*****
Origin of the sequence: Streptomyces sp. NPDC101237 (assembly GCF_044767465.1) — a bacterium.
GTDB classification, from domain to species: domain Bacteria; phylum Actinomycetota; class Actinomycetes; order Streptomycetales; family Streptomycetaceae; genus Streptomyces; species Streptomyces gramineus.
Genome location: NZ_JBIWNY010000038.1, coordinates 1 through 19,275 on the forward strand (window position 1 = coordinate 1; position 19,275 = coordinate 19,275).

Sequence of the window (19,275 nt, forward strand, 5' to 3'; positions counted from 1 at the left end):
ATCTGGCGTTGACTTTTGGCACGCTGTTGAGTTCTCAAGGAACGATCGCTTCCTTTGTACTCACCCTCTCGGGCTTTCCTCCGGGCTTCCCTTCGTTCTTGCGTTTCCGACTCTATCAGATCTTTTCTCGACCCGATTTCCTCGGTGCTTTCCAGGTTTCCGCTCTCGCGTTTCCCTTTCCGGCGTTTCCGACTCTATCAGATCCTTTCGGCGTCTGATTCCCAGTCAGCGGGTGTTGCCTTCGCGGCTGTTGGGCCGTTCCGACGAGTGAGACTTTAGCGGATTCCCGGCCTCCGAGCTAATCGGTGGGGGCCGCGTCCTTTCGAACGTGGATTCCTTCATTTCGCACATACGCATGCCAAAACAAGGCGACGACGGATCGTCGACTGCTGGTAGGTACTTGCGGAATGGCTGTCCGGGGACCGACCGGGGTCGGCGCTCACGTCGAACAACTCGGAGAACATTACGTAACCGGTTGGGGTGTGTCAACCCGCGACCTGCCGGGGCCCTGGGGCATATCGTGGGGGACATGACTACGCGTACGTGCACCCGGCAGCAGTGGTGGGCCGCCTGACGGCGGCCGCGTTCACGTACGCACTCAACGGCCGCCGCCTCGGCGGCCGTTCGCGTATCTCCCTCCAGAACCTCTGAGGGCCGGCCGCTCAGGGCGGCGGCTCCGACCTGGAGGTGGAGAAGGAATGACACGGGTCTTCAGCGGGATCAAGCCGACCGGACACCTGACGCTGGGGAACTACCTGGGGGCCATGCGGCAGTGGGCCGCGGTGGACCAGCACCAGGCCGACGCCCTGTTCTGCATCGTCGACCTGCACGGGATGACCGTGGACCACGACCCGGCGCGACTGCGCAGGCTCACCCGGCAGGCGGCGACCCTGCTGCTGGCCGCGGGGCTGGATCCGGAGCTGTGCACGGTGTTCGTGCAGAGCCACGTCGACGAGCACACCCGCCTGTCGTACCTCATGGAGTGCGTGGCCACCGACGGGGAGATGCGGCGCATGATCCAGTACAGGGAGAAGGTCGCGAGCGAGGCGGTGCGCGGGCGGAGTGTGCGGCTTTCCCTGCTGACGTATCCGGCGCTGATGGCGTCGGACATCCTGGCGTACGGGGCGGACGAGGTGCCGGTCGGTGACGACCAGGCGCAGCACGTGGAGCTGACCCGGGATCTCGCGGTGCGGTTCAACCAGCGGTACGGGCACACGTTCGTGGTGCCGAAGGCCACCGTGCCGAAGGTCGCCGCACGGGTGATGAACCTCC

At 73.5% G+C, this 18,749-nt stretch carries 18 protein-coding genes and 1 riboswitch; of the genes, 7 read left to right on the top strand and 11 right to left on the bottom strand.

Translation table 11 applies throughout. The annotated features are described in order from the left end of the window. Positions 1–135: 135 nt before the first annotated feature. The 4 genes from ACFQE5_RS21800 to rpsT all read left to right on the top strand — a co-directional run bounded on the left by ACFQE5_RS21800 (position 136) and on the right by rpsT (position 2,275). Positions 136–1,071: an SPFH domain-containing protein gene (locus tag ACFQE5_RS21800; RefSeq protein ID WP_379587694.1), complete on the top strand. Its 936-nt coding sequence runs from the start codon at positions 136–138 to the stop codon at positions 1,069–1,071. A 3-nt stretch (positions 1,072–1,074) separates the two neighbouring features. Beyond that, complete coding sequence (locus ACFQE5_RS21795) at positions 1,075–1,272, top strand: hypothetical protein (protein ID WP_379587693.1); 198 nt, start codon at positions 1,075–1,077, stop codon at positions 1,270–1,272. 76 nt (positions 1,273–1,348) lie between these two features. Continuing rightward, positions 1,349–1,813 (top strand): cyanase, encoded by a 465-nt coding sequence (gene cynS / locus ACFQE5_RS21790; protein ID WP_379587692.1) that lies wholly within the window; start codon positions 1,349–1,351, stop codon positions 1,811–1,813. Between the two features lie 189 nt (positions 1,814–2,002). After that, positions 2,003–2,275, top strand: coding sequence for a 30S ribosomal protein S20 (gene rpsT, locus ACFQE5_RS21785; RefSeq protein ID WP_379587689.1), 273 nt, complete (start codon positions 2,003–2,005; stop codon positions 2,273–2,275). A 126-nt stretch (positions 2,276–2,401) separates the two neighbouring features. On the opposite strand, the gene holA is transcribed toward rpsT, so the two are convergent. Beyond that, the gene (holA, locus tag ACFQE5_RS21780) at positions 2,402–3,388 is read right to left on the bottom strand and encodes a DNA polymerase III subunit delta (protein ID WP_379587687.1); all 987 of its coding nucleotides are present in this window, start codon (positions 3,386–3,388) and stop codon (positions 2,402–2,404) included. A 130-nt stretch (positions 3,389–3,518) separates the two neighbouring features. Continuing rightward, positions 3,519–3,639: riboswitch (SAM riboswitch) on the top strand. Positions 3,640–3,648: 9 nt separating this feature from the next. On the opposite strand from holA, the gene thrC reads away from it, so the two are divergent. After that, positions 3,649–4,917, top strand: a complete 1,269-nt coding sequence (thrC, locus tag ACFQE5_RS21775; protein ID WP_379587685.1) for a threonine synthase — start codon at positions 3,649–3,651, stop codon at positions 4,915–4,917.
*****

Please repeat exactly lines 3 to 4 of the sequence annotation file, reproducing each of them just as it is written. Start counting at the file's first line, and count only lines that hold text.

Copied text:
Genome location: NZ_JBIWNY010000038.1, coordinates 1 through 19,275 on the forward strand (window position 1 = coordinate 1; position 19,275 = coordinate 19,275).

Sequence of the window (19,275 nt, forward strand, 5' to 3'; positions counted from 1 at the left end):